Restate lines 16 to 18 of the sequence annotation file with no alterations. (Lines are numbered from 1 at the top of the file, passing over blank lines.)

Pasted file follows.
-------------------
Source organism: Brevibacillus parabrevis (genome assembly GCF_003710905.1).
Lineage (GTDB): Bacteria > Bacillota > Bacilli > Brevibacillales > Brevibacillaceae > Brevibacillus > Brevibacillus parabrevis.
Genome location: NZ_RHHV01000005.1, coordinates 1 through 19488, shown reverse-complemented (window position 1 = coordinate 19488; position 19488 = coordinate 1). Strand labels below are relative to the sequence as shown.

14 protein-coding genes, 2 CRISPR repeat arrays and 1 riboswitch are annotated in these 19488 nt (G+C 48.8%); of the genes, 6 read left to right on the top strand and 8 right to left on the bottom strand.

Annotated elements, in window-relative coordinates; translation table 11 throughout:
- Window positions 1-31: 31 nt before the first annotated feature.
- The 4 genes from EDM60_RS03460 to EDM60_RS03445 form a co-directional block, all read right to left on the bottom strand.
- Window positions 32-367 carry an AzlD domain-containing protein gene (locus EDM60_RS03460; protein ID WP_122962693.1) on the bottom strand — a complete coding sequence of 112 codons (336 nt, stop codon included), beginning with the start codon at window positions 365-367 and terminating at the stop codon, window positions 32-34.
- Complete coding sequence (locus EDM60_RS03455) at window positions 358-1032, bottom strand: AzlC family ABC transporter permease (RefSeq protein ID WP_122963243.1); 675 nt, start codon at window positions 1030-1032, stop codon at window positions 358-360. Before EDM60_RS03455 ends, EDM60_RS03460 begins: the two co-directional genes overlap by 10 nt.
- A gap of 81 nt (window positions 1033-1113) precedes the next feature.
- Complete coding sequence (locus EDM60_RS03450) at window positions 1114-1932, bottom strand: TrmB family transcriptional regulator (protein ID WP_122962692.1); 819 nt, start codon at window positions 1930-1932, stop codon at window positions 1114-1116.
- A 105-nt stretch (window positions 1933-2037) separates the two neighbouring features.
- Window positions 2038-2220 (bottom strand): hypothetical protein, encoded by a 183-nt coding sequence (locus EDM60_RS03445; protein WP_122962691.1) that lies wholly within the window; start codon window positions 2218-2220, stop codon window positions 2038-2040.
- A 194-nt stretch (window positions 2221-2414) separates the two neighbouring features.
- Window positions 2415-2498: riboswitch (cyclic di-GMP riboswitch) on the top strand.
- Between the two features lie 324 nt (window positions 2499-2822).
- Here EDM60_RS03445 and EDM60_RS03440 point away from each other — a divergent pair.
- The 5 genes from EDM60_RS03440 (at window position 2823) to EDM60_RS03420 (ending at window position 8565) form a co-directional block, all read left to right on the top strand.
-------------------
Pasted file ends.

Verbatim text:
- Between the two features lie 324 nt (window positions 2499-2822).
- Here EDM60_RS03445 and EDM60_RS03440 point away from each other — a divergent pair.
- The 5 genes from EDM60_RS03440 (at window position 2823) to EDM60_RS03420 (ending at window position 8565) form a co-directional block, all read left to right on the top strand.